Splice-on connectors are devices used to align, attach, and achieve continuity between optical fibers. They join two optical fibers where a connect/disconnect capability is required and also terminate fiber-optic connections. Within a fiber optic network, connectors are typically used at both the transmitter and receiver and also at patch panels to allow for rapid network configuration changes. Splice-on connectors are ideal for central office, fiber hub/pedestal, and data center applications offering real-time flexibility for quick moves, adds, changes, repairs, and restoration with minimal downtime.
Although there are many manufacturers offering connectors, not all connectors are created equally. High quality connector companies carefully control component geometry, materials, and manufacturing processes and test their connectors to the relevant industry standards. Important factors to consider in choosing connectors include:
- One of the most important functions of a connector is to provide a smooth, stable, and properly-aligned connection with minimal insertion loss (IL) and back reflection (RL). The construction of a connector is key in minimizing loss values. Important construction elements in a quality connector include the design, manufacturing, and polishing processes. A well-controlled polishing process is critical for consistent end face geometry.
- Another important function of a connector is that it provides a stable connection across an intended temperature range in both indoor and outdoor plants. Within these environments, the connectors must pass rigorous mechanical tests (e.g., vibration, twist, and flex). The ability to meet this need is dependent on the design of the connector and how well the company that built it controls its materials.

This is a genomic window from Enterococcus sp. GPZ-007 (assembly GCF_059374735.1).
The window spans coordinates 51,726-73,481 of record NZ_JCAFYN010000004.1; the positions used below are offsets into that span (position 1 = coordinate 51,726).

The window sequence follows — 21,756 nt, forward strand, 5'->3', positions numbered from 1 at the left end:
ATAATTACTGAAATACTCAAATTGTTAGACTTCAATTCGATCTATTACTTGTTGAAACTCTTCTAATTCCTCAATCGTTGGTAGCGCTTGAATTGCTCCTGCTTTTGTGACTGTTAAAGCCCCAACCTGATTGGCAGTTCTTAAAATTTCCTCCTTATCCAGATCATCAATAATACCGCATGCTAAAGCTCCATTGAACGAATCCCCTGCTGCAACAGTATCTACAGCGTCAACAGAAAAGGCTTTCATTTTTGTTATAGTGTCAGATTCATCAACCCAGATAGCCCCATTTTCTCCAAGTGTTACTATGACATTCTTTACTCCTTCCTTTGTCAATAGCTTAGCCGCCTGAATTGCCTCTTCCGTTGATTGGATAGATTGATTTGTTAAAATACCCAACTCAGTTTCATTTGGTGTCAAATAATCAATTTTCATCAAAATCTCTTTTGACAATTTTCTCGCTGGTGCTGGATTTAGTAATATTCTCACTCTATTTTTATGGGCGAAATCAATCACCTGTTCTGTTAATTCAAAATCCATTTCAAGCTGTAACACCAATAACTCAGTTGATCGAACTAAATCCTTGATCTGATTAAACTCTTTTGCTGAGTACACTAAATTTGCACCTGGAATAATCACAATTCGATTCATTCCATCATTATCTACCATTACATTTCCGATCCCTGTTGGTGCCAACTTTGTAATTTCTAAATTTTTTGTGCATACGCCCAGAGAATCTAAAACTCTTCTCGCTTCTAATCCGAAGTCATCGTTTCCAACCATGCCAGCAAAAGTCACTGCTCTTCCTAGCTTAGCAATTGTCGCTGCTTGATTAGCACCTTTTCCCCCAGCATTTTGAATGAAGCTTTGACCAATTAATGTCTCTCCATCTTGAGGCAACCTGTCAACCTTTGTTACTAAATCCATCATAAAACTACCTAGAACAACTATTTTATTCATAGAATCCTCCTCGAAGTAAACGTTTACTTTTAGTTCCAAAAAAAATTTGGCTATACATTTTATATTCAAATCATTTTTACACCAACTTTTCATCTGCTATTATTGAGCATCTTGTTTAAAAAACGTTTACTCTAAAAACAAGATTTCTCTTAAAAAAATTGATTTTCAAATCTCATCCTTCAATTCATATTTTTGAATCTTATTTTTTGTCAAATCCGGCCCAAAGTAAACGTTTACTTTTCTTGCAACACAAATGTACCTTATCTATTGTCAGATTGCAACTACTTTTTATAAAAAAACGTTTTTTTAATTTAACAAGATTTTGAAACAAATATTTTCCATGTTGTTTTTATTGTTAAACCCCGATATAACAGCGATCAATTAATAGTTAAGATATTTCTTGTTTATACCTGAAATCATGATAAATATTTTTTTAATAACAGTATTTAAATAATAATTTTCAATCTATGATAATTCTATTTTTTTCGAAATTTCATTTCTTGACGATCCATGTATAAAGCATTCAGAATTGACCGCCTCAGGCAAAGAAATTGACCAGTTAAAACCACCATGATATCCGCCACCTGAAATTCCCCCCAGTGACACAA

- It is important that connectors meet Fiber Optic Connector Intermateability Standards (FOCIS). FOCIS ensures that each manufacturer’s connector can work with another manufacturer’s connector of the same type.
There are a variety of termination solutions available on the market. These solutions include factory-terminated, factory-terminated pigtails, and field-terminated connectors. Within field-terminated connectors, there are three options: field-polished connectors, mechanical splice connectors, and splice-on connectors (SOCs).
Engineers and experts often recommend SOCs as one of the best termination solutions available. Instead of a mechanical splice, field technicians complete a fusion splice. The advantages of SOCs encompass important considerations when choosing a connector:
- factory-terminated ferrule
- factory fiber stub is fusion spliced to field fiber
- meets industry standards and requirements (e.g., FOCIS)
- the splicer automatically inspects the cleaved fiber before the splice and provides the loss value of the splice when finished
Fusion splicing is the best method to produce the lowest possible insertion loss when joining two fibers. This process joins two fiber ends together, utilizing an electric arc between two electrodes. The resulting fusion splice is permanent and dependable. Sumitomo Electric Lightwave (SEL) has compiled over 40 years of field data that proves the reliability of fusion splicing.
There are several important elements to consider when choosing a splice-on connector:
- connector length
- a high-performance cable attachment
- terminations without measurements
- SOC should allow for the proper use of the cleaver
- designed to preserve the ferrule endface through the installation process
SEL’s Lynx CustomFit™ Splice-On Connectors come in an array of connector, polish, and fiber types as well as diameters to allow field technicians to make customized, on-site field terminations and cable builds at exact lengths. SEL also offers corresponding tools, kits, and accessories that make splicer selection, cleaning, and installation simple and efficient.